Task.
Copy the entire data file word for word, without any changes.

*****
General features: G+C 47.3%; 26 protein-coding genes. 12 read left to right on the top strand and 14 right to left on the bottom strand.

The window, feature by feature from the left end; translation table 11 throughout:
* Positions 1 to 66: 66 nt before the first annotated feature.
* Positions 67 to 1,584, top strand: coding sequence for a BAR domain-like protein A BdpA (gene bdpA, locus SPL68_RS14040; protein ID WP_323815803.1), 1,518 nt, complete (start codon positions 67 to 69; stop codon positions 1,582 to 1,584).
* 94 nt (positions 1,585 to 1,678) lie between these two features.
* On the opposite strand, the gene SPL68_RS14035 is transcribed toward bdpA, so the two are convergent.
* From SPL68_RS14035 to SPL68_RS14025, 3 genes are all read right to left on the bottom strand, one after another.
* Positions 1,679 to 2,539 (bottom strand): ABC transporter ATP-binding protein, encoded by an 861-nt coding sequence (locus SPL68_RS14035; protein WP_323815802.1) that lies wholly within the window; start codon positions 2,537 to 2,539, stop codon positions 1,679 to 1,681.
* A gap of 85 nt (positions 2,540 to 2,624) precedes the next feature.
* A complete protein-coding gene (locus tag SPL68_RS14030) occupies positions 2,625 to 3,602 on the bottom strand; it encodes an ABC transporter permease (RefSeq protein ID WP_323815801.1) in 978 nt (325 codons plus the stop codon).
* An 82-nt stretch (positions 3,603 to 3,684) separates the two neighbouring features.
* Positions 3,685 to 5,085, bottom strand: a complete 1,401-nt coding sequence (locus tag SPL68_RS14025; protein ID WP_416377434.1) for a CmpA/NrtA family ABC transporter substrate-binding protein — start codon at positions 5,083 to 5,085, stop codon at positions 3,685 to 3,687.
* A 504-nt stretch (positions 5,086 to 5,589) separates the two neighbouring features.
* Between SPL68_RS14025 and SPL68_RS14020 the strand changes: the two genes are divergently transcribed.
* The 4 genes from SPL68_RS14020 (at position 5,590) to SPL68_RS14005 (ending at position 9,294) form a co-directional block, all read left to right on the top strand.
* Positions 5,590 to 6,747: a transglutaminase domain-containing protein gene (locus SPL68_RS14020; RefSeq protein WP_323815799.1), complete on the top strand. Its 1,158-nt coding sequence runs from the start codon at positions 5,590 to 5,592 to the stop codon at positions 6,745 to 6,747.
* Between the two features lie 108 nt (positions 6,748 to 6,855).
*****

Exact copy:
General features: G+C 47.3%; 26 protein-coding genes. 12 read left to right on the top strand and 14 right to left on the bottom strand.

The window, feature by feature from the left end; translation table 11 throughout:
* Positions 1 to 66: 66 nt before the first annotated feature.
* Positions 67 to 1,584, top strand: coding sequence for a BAR domain-like protein A BdpA (gene bdpA, locus SPL68_RS14040; protein ID WP_323815803.1), 1,518 nt, complete (start codon positions 67 to 69; stop codon positions 1,582 to 1,584).
* 94 nt (positions 1,585 to 1,678) lie between these two features.
* On the opposite strand, the gene SPL68_RS14035 is transcribed toward bdpA, so the two are convergent.
* From SPL68_RS14035 to SPL68_RS14025, 3 genes are all read right to left on the bottom strand, one after another.
* Positions 1,679 to 2,539 (bottom strand): ABC transporter ATP-binding protein, encoded by an 861-nt coding sequence (locus SPL68_RS14035; protein WP_323815802.1) that lies wholly within the window; start codon positions 2,537 to 2,539, stop codon positions 1,679 to 1,681.
* A gap of 85 nt (positions 2,540 to 2,624) precedes the next feature.
* A complete protein-coding gene (locus tag SPL68_RS14030) occupies positions 2,625 to 3,602 on the bottom strand; it encodes an ABC transporter permease (RefSeq protein ID WP_323815801.1) in 978 nt (325 codons plus the stop codon).
* An 82-nt stretch (positions 3,603 to 3,684) separates the two neighbouring features.
* Positions 3,685 to 5,085, bottom strand: a complete 1,401-nt coding sequence (locus tag SPL68_RS14025; protein ID WP_416377434.1) for a CmpA/NrtA family ABC transporter substrate-binding protein — start codon at positions 5,083 to 5,085, stop codon at positions 3,685 to 3,687.
* A 504-nt stretch (positions 5,086 to 5,589) separates the two neighbouring features.
* Between SPL68_RS14025 and SPL68_RS14020 the strand changes: the two genes are divergently transcribed.
* The 4 genes from SPL68_RS14020 (at position 5,590) to SPL68_RS14005 (ending at position 9,294) form a co-directional block, all read left to right on the top strand.
* Positions 5,590 to 6,747: a transglutaminase domain-containing protein gene (locus SPL68_RS14020; RefSeq protein WP_323815799.1), complete on the top strand. Its 1,158-nt coding sequence runs from the start codon at positions 5,590 to 5,592 to the stop codon at positions 6,745 to 6,747.
* Between the two features lie 108 nt (positions 6,748 to 6,855).